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abstract = "Background. Many people with Parkinson's disease (PD) experience cognitive decline. It is not known whether cognitive training or noninvasive brain stimulation are effective at alleviating cognitive deficits in PD. Objective. To examine cognitive training and non-invasive brain stimulation interventions for cognition in PD. Methods. An extensive search was conducted of published and unpublished studies in online databases. Studies were selected if they were controlled trials examining standard (not individualized) or tailored (individualized) cognitive training, repetitive transcranial magnetic stimulation (rTMS), or transcranial direct current stimulation (tDCS) in PD, with outcomes measured by standardized neuropsychological tests. Results. Fourteen controlled trials met inclusion criteria. For executive function, the pooled effect size (Hedges' g) for cognitive training (standard and tailored combined) was small (g = 0.42) but statistically significant (95{\%} CI 0.15-0.68). The pooled effect for standard cognitive training (alone) was medium (g = 0.51) and significant (95{\%} CI 0.16-0.85). For attention/working memory, small pooled effect sizes were found when combining standard and tailored cognitive training (g = 0.23; 95{\%} CI 0.02-0.44) and for standard cognitive training alone (g = 0.29; 95{\%} CI 0.04-0.53), both significant. For memory, small but significant pooled effect sizes were also found when combining standard and tailored cognitive training and for standard cognitive training alone. Conclusions. The results suggest that standard and tailored cognitive training may improve executive function, attention/working memory, and memory in PD. Future studies must adopt randomized controlled trial designs to explore the therapeutic potential of these interventions.",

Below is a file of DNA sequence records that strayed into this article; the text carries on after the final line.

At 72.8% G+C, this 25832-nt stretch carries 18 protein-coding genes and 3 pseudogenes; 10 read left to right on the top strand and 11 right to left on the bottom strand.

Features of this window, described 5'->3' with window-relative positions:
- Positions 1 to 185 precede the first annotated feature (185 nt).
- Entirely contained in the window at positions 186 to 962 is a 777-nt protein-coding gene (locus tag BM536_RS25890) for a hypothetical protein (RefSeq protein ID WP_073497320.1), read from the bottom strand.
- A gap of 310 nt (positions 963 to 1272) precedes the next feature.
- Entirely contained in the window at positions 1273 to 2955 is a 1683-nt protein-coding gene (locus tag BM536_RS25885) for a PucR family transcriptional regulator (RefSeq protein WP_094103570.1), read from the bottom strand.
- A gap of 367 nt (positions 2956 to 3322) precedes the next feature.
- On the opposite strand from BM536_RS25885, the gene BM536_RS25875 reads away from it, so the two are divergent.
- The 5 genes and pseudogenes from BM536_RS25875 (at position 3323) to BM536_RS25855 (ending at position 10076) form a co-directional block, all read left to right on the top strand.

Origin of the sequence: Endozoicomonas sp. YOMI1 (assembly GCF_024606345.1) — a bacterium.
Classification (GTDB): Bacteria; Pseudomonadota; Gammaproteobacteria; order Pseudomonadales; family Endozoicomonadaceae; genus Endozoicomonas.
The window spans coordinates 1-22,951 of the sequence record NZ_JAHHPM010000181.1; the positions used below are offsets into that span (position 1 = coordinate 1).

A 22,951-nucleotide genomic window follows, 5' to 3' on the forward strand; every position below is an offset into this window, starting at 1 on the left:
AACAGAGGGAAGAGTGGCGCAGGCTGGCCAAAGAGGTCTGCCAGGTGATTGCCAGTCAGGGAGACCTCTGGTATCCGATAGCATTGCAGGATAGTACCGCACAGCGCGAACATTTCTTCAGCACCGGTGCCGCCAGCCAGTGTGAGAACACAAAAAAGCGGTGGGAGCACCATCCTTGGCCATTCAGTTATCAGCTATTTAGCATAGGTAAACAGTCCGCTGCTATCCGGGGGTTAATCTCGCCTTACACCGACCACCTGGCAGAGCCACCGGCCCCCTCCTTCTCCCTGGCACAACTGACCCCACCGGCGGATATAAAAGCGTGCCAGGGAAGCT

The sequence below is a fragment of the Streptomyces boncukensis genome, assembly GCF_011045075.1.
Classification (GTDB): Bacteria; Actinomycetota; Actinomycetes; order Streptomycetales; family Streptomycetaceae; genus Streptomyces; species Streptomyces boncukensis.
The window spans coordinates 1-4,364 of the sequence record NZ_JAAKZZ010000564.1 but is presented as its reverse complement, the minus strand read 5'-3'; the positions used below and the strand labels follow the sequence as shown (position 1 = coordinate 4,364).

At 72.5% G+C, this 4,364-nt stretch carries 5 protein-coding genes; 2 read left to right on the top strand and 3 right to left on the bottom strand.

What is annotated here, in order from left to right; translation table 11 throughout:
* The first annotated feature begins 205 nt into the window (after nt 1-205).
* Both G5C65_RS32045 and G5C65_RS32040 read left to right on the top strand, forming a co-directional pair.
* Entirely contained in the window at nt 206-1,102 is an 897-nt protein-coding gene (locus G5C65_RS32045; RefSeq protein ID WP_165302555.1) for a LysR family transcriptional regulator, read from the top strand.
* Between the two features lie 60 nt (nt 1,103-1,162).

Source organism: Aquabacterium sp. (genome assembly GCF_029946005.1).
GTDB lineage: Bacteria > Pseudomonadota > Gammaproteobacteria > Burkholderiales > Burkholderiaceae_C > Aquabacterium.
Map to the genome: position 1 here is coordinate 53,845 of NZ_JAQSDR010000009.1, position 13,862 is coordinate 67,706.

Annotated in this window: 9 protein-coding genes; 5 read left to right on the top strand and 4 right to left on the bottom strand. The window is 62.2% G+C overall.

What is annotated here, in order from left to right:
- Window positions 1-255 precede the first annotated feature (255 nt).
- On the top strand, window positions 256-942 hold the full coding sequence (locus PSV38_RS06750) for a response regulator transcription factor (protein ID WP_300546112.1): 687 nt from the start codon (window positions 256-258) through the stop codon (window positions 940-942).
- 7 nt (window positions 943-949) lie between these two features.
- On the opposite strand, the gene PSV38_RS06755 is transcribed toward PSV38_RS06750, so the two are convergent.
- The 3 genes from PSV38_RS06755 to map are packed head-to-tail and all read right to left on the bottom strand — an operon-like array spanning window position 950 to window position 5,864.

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Cognitive training and noninvasive brain stimulation for cognition in Parkinson's disease : a meta-analysis. / Lawrence, Blake J.; Gasson, Natalie; Bucks, Romola S.; Troeung, Lakkhina; Loftus, Andrea M.

In: Neurorehabilitation and Neural Repair, Vol. 31, No. 7, 01.07.2017, p. 597-608.

Research output: Contribution to journalArticle

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T1 - Cognitive training and noninvasive brain stimulation for cognition in Parkinson's disease

T2 - a meta-analysis

AU - Lawrence, Blake J.

AU - Gasson, Natalie

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AU - Troeung, Lakkhina

AU - Loftus, Andrea M.

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N2 - Background. Many people with Parkinson's disease (PD) experience cognitive decline. It is not known whether cognitive training or noninvasive brain stimulation are effective at alleviating cognitive deficits in PD. Objective. To examine cognitive training and non-invasive brain stimulation interventions for cognition in PD. Methods. An extensive search was conducted of published and unpublished studies in online databases. Studies were selected if they were controlled trials examining standard (not individualized) or tailored (individualized) cognitive training, repetitive transcranial magnetic stimulation (rTMS), or transcranial direct current stimulation (tDCS) in PD, with outcomes measured by standardized neuropsychological tests. Results. Fourteen controlled trials met inclusion criteria. For executive function, the pooled effect size (Hedges' g) for cognitive training (standard and tailored combined) was small (g = 0.42) but statistically significant (95% CI 0.15-0.68). The pooled effect for standard cognitive training (alone) was medium (g = 0.51) and significant (95% CI 0.16-0.85). For attention/working memory, small pooled effect sizes were found when combining standard and tailored cognitive training (g = 0.23; 95% CI 0.02-0.44) and for standard cognitive training alone (g = 0.29; 95% CI 0.04-0.53), both significant. For memory, small but significant pooled effect sizes were also found when combining standard and tailored cognitive training and for standard cognitive training alone. Conclusions. The results suggest that standard and tailored cognitive training may improve executive function, attention/working memory, and memory in PD. Future studies must adopt randomized controlled trial designs to explore the therapeutic potential of these interventions.